Wash your hands, you filthy animals

2 minute read

What will it take to make Australians observe this basic hygiene ritual?

You grubby, grubby people.

Not you, dear reader – no one has to tell health professionals to wash their hands – we mean the masses, the great literal unwashed whom not even a deadly infectious disease pandemic can convince to pick up the Palmolive.

Almost a year ago, The Back Page reported on Global Handwashing Day that Australians were still horribly lax about washing their hands in everyday situations: according to research on behalf of the Food Safety Information Council, “a staggering 20% of men and 15% of women report they still don’t always wash their hands after going to the dunny and more than 40% don’t always wash their hands before touching food”.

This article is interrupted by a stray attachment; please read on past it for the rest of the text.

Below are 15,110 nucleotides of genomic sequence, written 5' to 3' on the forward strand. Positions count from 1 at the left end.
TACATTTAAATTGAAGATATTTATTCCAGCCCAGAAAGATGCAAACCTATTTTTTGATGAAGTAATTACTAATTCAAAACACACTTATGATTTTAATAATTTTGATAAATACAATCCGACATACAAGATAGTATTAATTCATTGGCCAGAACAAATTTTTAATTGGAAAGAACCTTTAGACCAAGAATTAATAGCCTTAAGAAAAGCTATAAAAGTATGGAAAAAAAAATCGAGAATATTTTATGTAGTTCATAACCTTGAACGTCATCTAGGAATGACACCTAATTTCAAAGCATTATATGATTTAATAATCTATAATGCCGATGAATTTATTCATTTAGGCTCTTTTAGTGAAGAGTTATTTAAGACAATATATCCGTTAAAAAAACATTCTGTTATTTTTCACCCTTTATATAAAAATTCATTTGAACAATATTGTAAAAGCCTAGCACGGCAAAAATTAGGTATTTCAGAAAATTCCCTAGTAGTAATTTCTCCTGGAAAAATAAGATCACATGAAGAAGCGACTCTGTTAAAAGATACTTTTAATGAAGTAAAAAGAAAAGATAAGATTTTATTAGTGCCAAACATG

Now research has emerged from WA’s Curtin University showing that despite the wall-to-wall saturation messaging about effective handwashing in the first six months of the pandemic – you know, with soap, for about 20 seconds – people “only occasionally” on average washed their hands properly.

The survey of 232 Australians in the six months to November 2020, published in Psychology and Health, and was really an exercise in applying the theories of planned behaviour and temporal self-regulation. Papers on these theories of health behaviour contain phrases like “disproportionate influence of temporally proximal behavioural contingencies” and are above The Back Page’s pay grade.

So we’re left boggling at the headline.

Deep into a pandemic it’s not worth your precious time to reach for the soap?

A teenager even made a handwashing-to-your-favourite-song-poster generator, and this is how you thank him?

And if the people won’t even listen to Gloria Gaynor, do we even deserve to survive?

Send even more sanitiser to felicity@medicalrepublic.com.au.

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